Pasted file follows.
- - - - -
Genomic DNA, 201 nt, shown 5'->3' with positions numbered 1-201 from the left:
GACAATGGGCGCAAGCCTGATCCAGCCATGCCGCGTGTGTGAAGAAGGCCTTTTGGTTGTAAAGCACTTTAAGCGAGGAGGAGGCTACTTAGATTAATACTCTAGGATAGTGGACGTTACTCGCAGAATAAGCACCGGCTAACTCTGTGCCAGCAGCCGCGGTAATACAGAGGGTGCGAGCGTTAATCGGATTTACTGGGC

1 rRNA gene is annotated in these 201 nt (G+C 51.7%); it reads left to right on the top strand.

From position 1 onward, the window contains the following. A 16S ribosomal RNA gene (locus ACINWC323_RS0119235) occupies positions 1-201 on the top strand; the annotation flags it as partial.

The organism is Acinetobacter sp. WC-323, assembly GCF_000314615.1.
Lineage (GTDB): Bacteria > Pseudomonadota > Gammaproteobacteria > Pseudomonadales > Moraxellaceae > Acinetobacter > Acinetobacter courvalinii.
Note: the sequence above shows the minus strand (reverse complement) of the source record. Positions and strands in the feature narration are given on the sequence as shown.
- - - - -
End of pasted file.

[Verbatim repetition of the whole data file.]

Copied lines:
Genomic DNA, 201 nt, shown 5'->3' with positions numbered 1-201 from the left:
GACAATGGGCGCAAGCCTGATCCAGCCATGCCGCGTGTGTGAAGAAGGCCTTTTGGTTGTAAAGCACTTTAAGCGAGGAGGAGGCTACTTAGATTAATACTCTAGGATAGTGGACGTTACTCGCAGAATAAGCACCGGCTAACTCTGTGCCAGCAGCCGCGGTAATACAGAGGGTGCGAGCGTTAATCGGATTTACTGGGC

1 rRNA gene is annotated in these 201 nt (G+C 51.7%); it reads left to right on the top strand.

From position 1 onward, the window contains the following. A 16S ribosomal RNA gene (locus ACINWC323_RS0119235) occupies positions 1-201 on the top strand; the annotation flags it as partial.

The organism is Acinetobacter sp. WC-323, assembly GCF_000314615.1.
Lineage (GTDB): Bacteria > Pseudomonadota > Gammaproteobacteria > Pseudomonadales > Moraxellaceae > Acinetobacter > Acinetobacter courvalinii.
Note: the sequence above shows the minus strand (reverse complement) of the source record. Positions and strands in the feature narration are given on the sequence as shown.